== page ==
Stunning images of wild flowers blooming at King’s College, Cambridge
For 300 years, it has been neatly manicured.
But this spring, the most iconic sight in Cambridge has been transformed, after King’s College allowed wild flowers to bloom on one of its famous lawns. Harebells, buttercups, poppies and cornflowers are now blooming in the spring sunshine in front of the college’s historic chapel.
The University of Cambridge college, which dates back to 1441 and has mown the lawn since the 1720s, has also taken down the ‘Keep off the grass’ signs.
Announcing plans to create a wildflower meadow in January, head gardener Steve Coghill said: “The thing about gardening in the 21st century is that you need to be able to justify what you are doing. Grass monocultures have their place in horticulture but biodiversity does too. And in a time of climate change and fear of loss of species it is becoming more important.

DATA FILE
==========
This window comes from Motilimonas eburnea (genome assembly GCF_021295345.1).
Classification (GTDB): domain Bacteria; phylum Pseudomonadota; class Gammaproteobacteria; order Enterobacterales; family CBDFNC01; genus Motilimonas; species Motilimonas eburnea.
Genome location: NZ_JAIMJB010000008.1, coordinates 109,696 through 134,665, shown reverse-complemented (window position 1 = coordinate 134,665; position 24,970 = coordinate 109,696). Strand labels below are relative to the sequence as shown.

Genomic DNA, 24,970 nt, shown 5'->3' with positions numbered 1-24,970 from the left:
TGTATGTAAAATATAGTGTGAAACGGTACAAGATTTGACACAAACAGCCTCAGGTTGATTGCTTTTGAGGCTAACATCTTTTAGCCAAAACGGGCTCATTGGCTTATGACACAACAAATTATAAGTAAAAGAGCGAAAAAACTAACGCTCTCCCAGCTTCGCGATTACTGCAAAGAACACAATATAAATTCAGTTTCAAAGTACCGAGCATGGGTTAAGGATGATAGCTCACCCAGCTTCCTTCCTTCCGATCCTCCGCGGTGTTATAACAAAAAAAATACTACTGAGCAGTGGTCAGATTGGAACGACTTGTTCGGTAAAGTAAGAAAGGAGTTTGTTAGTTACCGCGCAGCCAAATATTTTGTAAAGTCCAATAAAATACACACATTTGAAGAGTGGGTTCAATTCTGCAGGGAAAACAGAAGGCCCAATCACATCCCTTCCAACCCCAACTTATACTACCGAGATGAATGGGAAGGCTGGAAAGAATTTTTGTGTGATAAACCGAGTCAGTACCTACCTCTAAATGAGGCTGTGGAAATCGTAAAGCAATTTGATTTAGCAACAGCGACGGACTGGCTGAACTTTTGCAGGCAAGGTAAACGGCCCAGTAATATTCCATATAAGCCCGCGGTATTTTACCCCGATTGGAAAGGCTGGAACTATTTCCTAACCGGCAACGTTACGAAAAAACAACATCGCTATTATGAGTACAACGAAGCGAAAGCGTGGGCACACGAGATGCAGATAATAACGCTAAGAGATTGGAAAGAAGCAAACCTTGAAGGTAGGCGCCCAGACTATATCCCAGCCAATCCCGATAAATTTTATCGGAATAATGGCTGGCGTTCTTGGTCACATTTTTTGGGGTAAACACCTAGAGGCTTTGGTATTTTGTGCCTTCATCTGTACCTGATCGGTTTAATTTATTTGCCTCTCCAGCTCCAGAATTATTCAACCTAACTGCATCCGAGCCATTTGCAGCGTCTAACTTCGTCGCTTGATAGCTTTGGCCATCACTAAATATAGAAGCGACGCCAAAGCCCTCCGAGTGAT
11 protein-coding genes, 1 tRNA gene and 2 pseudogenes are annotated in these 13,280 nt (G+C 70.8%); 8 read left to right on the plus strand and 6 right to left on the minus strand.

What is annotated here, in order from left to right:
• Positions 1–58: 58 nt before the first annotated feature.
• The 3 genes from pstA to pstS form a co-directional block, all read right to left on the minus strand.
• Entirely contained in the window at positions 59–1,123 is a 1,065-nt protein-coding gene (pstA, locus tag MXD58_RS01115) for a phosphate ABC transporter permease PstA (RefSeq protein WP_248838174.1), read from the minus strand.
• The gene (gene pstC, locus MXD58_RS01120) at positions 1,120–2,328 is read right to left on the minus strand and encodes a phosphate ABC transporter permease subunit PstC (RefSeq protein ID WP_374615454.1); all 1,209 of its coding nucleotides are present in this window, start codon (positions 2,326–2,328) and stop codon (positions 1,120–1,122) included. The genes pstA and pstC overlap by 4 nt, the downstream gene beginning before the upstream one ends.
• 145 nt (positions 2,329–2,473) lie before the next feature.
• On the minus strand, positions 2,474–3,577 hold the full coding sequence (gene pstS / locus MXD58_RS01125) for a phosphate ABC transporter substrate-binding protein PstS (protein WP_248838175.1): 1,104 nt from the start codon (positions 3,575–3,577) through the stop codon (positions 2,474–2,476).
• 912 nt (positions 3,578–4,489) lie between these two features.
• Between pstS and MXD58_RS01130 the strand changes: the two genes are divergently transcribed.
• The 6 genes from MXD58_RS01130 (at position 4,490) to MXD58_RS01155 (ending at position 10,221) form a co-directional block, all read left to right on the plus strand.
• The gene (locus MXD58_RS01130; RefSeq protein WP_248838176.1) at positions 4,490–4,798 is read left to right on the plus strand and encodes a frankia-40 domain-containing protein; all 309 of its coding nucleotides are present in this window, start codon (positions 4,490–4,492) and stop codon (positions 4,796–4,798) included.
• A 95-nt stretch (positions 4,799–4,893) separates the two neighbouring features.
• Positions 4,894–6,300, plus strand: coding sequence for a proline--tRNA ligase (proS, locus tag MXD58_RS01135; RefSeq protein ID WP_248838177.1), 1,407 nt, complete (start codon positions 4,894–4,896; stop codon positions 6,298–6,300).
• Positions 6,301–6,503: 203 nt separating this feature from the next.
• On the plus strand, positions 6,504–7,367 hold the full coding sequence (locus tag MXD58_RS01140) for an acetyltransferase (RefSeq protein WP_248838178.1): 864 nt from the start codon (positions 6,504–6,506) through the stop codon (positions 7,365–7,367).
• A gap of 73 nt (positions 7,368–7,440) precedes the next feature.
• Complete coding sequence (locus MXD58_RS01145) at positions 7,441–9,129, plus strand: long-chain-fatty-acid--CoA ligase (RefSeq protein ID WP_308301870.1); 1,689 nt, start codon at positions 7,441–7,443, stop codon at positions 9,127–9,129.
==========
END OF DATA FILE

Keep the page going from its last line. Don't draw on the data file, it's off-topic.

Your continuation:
“We are taking over a third of the lawn, from the chapel to the River Cam, so it is a sizeable chunk.
“We are very lucky that we have a very forward-thinking garden committee and fellowship because you can only do these things if the college is in accord.”
The wildflowers will be harvested for hay when they have finished flowering, and the lawn mown once more. But the wild flowers will return next spring.
The initiative was the brainchild of fellow Geoff Moggridge.
These stunning pictures were taken by Geoff Robinson Photography.